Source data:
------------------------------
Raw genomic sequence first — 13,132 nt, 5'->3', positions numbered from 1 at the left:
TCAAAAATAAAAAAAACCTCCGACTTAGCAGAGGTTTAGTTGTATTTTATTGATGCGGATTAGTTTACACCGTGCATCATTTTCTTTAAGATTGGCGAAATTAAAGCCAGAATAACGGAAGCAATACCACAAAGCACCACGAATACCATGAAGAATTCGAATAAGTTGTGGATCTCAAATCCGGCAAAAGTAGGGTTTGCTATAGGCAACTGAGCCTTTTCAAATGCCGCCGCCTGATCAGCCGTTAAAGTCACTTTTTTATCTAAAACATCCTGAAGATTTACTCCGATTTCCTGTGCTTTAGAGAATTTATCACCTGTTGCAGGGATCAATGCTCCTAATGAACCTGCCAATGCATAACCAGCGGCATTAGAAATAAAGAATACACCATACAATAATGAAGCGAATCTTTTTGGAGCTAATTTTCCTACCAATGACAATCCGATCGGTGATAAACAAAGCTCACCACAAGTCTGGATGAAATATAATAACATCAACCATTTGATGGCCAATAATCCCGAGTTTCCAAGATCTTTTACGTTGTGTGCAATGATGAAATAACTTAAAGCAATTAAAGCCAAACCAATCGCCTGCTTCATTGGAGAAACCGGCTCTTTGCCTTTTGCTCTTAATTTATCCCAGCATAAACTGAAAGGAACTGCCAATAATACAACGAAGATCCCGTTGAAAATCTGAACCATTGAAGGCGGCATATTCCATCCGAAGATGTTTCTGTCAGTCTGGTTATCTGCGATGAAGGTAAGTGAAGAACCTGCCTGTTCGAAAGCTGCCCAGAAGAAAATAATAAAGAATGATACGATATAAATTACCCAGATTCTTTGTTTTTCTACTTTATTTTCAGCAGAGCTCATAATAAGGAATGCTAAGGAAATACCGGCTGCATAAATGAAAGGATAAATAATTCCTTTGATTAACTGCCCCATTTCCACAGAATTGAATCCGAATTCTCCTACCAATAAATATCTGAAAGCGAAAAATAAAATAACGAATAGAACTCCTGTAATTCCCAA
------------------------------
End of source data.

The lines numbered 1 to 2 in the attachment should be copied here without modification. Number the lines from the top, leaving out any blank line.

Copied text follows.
Raw genomic sequence first — 13,132 nt, 5'->3', positions numbered from 1 at the left:
TCAAAAATAAAAAAAACCTCCGACTTAGCAGAGGTTTAGTTGTATTTTATTGATGCGGATTAGTTTACACCGTGCATCATTTTCTTTAAGATTGGCGAAATTAAAGCCAGAATAACGGAAGCAATACCACAAAGCACCACGAATACCATGAAGAATTCGAATAAGTTGTGGATCTCAAATCCGGCAAAAGTAGGGTTTGCTATAGGCAACTGAGCCTTTTCAAATGCCGCCGCCTGATCAGCCGTTAAAGTCACTTTTTTATCTAAAACATCCTGAAGATTTACTCCGATTTCCTGTGCTTTAGAGAATTTATCACCTGTTGCAGGGATCAATGCTCCTAATGAACCTGCCAATGCATAACCAGCGGCATTAGAAATAAAGAATACACCATACAATAATGAAGCGAATCTTTTTGGAGCTAATTTTCCTACCAATGACAATCCGATCGGTGATAAACAAAGCTCACCACAAGTCTGGATGAAATATAATAACATCAACCATTTGATGGCCAATAATCCCGAGTTTCCAAGATCTTTTACGTTGTGTGCAATGATGAAATAACTTAAAGCAATTAAAGCCAAACCAATCGCCTGCTTCATTGGAGAAACCGGCTCTTTGCCTTTTGCTCTTAATTTATCCCAGCATAAACTGAAAGGAACTGCCAATAATACAACGAAGATCCCGTTGAAAATCTGAACCATTGAAGGCGGCATATTCCATCCGAAGATGTTTCTGTCAGTCTGGTTATCTGCGATGAAGGTAAGTGAAGAACCTGCCTGTTCGAAAGCTGCCCAGAAGAAAATAATAAAGAATGATACGATATAAATTACCCAGATTCTTTGTTTTTCTACTTTATTTTCAGCAGAGCTCATAATAAGGAATGCTAAGGAAATACCGGCTGCATAAATGAAAGGATAAATAATTCCTTTGATTAACTGCCCCATTTCCACAGAATTGAATCCGAATTCTCCTACCAATAAATATCTGAAAGCGAAAAATAAAATAACGAATAGAACTCCTGTAATTCCCAA